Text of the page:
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Despite her parents’ struggles with addiction, Lilly Dancyger always thought of her childhood as a happy one. But what happens when a journalist interrogates her own rosy memories to reveal the instability around the edges? A memoir from the editor of Burn It Down: Women Writing About Anger, Negative Space explores Dancyger’s own anger, grief, and artistic inheritance as she sets out to illuminate the darkness that was hidden from her.
Dancyger's father, Joe Schactman, was part of the iconic 1980s East Village art scene. He created provocative sculptures out of found materials, and brought his young daughter into his gritty, iconoclastic world. She idolized him—despite the escalating heroin addiction that sometimes overshadowed his creative passion. When Schactman died suddenly, just as Dancyger was entering adolescence, she went into her own self-destructive spiral, raging against the world that had taken him away. But as an adult, Dancyger began to question the mythology she'd created about her father—the brilliant artist, struck down in his prime—using his paintings, sculptures, and prints as a guide to piece together a truer story.

Praise for Negative Space

"A lovely and heartbreaking book." —Carmen Maria Machado, author of In the Dream House
"Negative Space is a beautiful restoration act." —Lidia Yuknavitch, author of The Chronology of Water
"Candid, thrilling, wickedly smart, Negative Space is one of the greatest memoirs of this, or any, time." —T Kira Madden, author of Long Live the Tribe of Fatherless Girls
"This book is a true accomplishment, one that often left me stunned and disturbed in all the right ways, all the ways brilliant art does." —Alex Marzano-Lesnevich, author of The Fact of a Body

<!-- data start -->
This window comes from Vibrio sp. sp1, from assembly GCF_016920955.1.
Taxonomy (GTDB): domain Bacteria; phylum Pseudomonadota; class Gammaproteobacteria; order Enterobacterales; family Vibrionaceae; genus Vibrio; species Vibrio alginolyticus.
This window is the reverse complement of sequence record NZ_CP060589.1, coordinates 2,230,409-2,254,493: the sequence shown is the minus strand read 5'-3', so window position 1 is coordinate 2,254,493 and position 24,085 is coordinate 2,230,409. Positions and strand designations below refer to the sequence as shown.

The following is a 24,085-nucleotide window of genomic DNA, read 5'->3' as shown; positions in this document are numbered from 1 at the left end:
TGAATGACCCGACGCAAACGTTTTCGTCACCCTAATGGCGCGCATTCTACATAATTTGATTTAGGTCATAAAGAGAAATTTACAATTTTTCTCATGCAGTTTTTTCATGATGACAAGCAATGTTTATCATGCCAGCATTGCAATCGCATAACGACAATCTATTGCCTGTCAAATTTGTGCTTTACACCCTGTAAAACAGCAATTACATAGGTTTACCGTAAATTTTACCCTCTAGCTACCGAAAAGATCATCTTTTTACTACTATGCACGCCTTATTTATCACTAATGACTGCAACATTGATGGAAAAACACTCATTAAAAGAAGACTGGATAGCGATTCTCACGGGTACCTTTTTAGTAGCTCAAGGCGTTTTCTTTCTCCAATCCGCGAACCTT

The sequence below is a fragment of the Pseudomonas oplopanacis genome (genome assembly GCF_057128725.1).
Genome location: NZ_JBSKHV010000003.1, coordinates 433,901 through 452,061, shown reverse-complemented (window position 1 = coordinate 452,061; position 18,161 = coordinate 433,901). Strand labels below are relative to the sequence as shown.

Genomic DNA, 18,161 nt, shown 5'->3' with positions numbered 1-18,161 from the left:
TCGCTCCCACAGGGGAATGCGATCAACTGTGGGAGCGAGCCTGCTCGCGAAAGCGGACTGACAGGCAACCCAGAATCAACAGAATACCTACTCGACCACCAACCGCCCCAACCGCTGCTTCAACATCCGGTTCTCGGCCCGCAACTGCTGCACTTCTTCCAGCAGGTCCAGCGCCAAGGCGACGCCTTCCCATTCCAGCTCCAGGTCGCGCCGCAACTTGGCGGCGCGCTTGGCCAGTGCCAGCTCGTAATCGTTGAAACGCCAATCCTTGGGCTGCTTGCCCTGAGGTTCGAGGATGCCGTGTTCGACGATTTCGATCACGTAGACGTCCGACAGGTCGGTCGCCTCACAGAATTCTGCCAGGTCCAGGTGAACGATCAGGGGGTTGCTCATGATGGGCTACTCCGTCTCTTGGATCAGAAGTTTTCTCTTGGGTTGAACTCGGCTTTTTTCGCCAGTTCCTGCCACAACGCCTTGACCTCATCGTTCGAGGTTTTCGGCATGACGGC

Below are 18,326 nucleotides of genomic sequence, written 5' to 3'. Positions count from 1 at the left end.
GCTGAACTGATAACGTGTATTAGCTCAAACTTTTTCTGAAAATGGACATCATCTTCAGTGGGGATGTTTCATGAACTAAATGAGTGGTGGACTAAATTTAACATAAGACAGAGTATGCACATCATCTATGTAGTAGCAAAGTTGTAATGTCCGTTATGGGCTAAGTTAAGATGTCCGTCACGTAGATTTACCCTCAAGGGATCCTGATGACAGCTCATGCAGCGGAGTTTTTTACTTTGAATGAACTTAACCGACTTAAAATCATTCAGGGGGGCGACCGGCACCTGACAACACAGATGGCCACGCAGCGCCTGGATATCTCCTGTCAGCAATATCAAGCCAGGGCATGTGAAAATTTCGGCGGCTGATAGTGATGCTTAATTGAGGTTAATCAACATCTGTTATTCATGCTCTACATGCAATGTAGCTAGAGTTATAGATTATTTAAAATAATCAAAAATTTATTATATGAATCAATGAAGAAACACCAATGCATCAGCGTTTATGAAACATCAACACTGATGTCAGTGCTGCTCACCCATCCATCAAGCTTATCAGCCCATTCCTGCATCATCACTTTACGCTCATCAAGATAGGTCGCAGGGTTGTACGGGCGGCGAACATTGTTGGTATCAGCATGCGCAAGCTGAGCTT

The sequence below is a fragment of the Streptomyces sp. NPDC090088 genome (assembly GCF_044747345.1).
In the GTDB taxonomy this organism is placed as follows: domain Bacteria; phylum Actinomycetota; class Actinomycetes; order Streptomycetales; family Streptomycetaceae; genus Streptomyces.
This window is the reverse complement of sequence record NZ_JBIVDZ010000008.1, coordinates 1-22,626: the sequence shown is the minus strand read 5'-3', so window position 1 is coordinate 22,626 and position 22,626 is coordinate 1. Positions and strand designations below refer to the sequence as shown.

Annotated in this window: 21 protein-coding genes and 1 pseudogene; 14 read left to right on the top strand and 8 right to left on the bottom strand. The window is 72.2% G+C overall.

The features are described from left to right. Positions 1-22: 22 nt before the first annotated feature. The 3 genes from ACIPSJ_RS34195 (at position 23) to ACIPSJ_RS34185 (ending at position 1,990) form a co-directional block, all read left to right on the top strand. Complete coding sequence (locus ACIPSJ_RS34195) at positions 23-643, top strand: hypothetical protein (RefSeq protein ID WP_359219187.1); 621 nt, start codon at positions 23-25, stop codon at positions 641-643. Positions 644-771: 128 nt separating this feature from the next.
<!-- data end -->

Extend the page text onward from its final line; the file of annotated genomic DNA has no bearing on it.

"This book is so many things: a daughter's heartrending tribute, a love story riddled by addiction, a mystery whose solution lies at the intersection of art and memory. Together, they form a chorus that I could not turn away from, and didn't wish to." —Melissa Febos, author of Whip Smart and Abandon Me
"Dancyger creates an unflinching account of her artist father’s snakebitten life and his struggles with addiction – peeling back the layers around an artistic practice that seems weighted with vulnerability." —Cynthia Carr, author of Fire in the Belly: The Life and Times of David Wojnarowicz
"Negative Space is a brilliant, moving, unique, thought-provoking meditation on the artistic life, fathers and daughters, and the struggle to live life at the highest pitch in each generation." —Mark Greif, author of Against Everything
"In Negative Space, Dancyger achieves that beautiful, often elusive, balance of writing about addiction with equal parts examination and empathy." —Erin Khar, author of Strung Out
“The beauty of Negative Space [...] is that the author's retelling pushes against the boundaries of what we understand as a biography — and turns the narrative into a something like a whodunit, a supernatural thriller in which a journalist interrogates a ghost, a story in which art speaks about the past eloquently, and a biography of how a writer came to be.” —Gabino Iglesias, NPR
"Negative Space is a significant debut. Using her exceptional journalistic skills, Dancyger recounts the indelible life of Joe Schactman, her father, an artist and a heroin addict, who died when she was 12. Dancyger’s dexterous usage of time functions as a critical lens, panning in, out, and around, keeping memory fluid." —Yvonne Conza, LA Review of Books